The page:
to give consumers protections against lemons. They opposed air bags. They
 tried to fight off pollution standards. In today's markedly more corrupt
 political environment, they probably would have succeeded.

 They also went to work on consumers. Money that could have gone into
 improving their products, as well as making them safer and less polluting,
 went into advertising and marketing instead. The goal? Get consumers back
 into the showroom every two or three years to buy a new car with new,
 up-to-date styling. Under the hood, of course, they got the same old junk.

 Call it shortsightedness, if you'd like, or just plain greed, but the Big
 Three auto makers couldn't see a financial incentive for improving their
 products. So they didn't. They knew the cars were junk. They knew they were
 unsafe. Sure, every once in a while, they had little twinges of conscience o
 such as when an auto executive's kid was killed in a fiery crash, one that
 could been prevented had the company paid more attention to safety. They
 felt terrible for a few days. (You can read the whole, sick story in J.
 Patrick Wright's On a Clear Day You Can See General Motors, published in
 1979.) But all such concerns were sacrificed to the Bottom Line. When
 challenged to defend their low-quality cars, the auto makers complained that
 the cost of building quality automobiles was simply too high; it could be
 done, but you'd pay at least half again as much for that shiny new Chevy.
 Consumers were content with the low quality/low price tradeoff, the auto
 makers believed. Consumers are buying the cars, they pointed out. The auto
 makers were raking in fabulous profits, and making a fantastic contribution
 to the economy.

 In fact, consumers weren't content with the cars (or the dealers, but that's
 another story). Still, complaining didn't get them anywhere, and for one
 simple reason: there wasn't any competition. If U.S. cars were shoddy, they
 looked like the space shuttle next to British cars, which (lamentably)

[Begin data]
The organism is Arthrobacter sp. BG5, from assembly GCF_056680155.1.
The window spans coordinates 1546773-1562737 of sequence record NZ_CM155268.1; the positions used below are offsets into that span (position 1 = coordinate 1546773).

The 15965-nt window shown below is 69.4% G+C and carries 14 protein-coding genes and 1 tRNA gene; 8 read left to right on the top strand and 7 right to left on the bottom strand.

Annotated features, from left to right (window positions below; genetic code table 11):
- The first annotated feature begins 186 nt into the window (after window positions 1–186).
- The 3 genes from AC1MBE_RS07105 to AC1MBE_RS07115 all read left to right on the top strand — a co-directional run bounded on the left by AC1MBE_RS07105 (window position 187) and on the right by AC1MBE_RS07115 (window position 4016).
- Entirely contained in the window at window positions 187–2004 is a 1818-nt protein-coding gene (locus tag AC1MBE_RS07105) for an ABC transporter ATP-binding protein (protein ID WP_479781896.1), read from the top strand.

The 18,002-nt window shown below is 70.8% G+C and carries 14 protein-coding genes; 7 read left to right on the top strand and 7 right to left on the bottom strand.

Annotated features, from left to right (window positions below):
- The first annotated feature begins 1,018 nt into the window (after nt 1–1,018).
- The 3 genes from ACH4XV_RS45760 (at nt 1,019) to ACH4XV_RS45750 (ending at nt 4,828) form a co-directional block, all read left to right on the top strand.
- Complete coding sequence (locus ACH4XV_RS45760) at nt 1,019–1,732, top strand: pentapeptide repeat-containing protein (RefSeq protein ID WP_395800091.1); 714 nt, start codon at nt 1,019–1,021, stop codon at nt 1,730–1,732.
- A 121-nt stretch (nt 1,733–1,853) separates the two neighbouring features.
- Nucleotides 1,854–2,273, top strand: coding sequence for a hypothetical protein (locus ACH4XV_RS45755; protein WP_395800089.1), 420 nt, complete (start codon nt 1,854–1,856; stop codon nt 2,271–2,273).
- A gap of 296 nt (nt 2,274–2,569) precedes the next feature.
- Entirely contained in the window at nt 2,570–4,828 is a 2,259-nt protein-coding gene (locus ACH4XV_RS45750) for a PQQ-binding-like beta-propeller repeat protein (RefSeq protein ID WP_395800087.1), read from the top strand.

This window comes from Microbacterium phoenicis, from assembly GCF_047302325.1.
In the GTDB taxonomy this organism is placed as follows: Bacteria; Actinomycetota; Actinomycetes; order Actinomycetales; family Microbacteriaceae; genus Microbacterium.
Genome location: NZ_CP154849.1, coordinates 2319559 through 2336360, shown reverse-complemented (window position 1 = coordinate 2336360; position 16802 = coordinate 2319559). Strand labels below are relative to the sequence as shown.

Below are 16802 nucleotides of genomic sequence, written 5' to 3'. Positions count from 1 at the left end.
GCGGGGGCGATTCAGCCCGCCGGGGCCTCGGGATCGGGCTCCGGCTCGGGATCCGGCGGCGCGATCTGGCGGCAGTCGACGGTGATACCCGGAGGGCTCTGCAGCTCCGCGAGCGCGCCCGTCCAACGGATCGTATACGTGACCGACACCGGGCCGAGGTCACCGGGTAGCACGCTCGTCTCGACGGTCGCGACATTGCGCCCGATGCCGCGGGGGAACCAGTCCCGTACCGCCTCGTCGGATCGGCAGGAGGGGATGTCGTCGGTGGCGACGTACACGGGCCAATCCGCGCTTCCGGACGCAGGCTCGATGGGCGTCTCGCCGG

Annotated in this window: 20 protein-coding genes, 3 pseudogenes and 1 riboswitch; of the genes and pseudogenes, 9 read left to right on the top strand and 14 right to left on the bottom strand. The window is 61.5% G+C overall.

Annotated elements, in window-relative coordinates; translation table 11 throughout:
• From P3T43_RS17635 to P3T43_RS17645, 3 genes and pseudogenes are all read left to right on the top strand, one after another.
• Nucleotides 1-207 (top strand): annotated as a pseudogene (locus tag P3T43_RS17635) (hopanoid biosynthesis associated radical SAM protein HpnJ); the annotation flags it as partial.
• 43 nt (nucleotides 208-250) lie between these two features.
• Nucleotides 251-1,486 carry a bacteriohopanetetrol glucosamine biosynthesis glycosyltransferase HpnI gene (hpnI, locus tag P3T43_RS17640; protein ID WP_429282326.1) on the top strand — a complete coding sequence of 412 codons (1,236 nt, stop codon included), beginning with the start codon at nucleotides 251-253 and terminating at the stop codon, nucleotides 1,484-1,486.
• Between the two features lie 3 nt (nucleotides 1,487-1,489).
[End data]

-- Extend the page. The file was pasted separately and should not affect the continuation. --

lacked the capital to do anything about their endemic quality problems.
 Sure, there were some little Japanese companies that were making
 funny-looking, inexpensive cars, but these companies weren't a threat to
 Detroit, the auto makers believed. Japanese car makers didn't know anything
 about marketing and style, and that's what sells cars in the U.S.

 You probably know the rest of the story. For years, U.S. industrial quality
 guru W. Edwards Deming tried to convince Detroit that it was possible to
 make high-quality products, and in addition, it's not much more expensive to
 do so, as long as you design the quality into the product at the beginning
 of production instead of trying to fix the problems at the end. But
 Demming's words fell on deaf ears o except in Japan.

 Japanese car makers took Demming's teachings to heart, and they started
 making some exceptionally fine automobiles. What's more, they were cheap.
 The result? Japanese auto makers grabbed nearly a third of the U.S. market
 and most of the international market. As a result, thanks to mounting
 Japanese automobile exports and the collapse of the U.S. auto industry
 overseas, the U.S. was plunged into the ranks of the world's debtor nations.

 Detroit's story should be clearly understood by everyone who wishes to grasp
 the significance of shortsighted, bottom-line thinking in corporations
 besotted by too much testosterone. Sure, you make money. In reality, though,
 you're doing so only by mortgaging your country's future. You're pushing for
 laws that, if passed, would have rolled consumer and environmental
 protection back to the Dark Ages. You're creating lasting ill will in a
 market that despises your products, and looks desperately for an
 alternative. And if you fail to keep your competitors out of the market, you
 go down o and you take a huge slice of the economy with you. But who cares?
 Your kids and grandkids will pay, not you.

 Now: Featuritus o and Bugs Galore
 Today's commercial software packages have much in common with shoddy U.S.
 automobiles of the 1950s and 1960s, according to the software industry's
 critics. It's basically the same formula: put out shoddy products, and use